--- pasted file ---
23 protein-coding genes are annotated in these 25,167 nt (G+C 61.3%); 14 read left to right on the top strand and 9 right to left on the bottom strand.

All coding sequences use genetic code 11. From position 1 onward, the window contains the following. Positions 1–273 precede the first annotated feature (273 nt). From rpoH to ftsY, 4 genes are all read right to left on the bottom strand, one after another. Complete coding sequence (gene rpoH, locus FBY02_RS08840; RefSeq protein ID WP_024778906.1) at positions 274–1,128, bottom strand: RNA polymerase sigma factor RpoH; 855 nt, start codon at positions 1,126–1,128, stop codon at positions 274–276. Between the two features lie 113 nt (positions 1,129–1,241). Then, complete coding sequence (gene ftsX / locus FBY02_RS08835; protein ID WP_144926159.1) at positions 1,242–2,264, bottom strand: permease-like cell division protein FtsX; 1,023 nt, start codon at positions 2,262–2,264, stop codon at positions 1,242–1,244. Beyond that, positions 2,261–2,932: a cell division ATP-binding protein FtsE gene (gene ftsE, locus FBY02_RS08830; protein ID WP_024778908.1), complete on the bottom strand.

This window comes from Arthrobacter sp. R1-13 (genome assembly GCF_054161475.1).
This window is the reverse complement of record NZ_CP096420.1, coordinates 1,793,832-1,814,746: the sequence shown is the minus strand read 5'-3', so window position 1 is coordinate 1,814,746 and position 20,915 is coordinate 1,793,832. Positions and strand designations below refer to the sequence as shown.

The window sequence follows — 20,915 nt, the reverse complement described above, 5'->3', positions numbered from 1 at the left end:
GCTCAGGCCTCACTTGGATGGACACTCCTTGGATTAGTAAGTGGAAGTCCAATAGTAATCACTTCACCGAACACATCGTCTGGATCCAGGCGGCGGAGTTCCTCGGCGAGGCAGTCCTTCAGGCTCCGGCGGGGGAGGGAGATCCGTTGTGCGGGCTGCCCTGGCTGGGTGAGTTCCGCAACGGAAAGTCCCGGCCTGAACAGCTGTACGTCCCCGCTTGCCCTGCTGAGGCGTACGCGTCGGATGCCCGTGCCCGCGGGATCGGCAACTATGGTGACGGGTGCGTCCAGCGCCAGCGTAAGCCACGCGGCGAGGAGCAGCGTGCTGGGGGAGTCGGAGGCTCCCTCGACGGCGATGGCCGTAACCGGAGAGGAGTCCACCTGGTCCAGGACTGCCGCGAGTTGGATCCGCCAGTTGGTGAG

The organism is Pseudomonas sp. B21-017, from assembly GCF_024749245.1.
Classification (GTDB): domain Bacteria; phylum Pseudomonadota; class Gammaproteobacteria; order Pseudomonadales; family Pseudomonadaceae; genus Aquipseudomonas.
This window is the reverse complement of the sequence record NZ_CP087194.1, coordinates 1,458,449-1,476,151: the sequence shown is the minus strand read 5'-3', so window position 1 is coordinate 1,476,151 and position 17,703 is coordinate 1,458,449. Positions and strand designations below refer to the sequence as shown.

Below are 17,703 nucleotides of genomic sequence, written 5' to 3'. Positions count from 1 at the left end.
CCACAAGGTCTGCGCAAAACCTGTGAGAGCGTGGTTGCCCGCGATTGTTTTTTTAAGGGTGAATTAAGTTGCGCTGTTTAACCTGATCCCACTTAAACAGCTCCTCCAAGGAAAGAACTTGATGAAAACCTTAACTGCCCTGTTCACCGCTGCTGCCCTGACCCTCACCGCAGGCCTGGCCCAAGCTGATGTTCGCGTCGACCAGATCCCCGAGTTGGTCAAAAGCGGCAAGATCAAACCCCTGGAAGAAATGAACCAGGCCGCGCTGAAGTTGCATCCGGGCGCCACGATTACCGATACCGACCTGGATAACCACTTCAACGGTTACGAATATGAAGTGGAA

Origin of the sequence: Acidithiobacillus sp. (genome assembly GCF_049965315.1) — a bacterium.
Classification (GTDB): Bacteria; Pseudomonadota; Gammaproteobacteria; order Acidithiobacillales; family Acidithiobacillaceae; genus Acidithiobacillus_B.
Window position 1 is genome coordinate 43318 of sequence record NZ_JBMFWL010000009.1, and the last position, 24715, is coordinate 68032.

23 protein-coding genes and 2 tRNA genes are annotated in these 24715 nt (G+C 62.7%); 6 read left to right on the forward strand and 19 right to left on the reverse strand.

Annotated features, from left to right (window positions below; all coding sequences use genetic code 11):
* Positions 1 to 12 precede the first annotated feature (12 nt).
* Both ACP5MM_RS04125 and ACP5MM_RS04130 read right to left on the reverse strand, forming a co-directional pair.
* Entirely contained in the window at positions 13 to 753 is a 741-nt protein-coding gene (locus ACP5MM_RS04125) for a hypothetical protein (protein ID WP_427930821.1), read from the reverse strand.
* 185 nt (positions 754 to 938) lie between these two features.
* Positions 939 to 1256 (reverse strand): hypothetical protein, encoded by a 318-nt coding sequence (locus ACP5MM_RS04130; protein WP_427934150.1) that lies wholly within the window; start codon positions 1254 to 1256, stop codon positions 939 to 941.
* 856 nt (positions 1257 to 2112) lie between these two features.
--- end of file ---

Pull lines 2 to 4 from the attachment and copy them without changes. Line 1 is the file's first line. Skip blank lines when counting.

All coding sequences use genetic code 11. From position 1 onward, the window contains the following. Positions 1–273 precede the first annotated feature (273 nt). From rpoH to ftsY, 4 genes are all read right to left on the bottom strand, one after another. Complete coding sequence (gene rpoH, locus FBY02_RS08840; RefSeq protein ID WP_024778906.1) at positions 274–1,128, bottom strand: RNA polymerase sigma factor RpoH; 855 nt, start codon at positions 1,126–1,128, stop codon at positions 274–276. Between the two features lie 113 nt (positions 1,129–1,241). Then, complete coding sequence (gene ftsX / locus FBY02_RS08835; protein ID WP_144926159.1) at positions 1,242–2,264, bottom strand: permease-like cell division protein FtsX; 1,023 nt, start codon at positions 2,262–2,264, stop codon at positions 1,242–1,244. Beyond that, positions 2,261–2,932: a cell division ATP-binding protein FtsE gene (gene ftsE, locus FBY02_RS08830; protein ID WP_024778908.1), complete on the bottom strand.

This window comes from Arthrobacter sp. R1-13 (genome assembly GCF_054161475.1).
This window is the reverse complement of record NZ_CP096420.1, coordinates 1,793,832-1,814,746: the sequence shown is the minus strand read 5'-3', so window position 1 is coordinate 1,814,746 and position 20,915 is coordinate 1,793,832. Positions and strand designations below refer to the sequence as shown.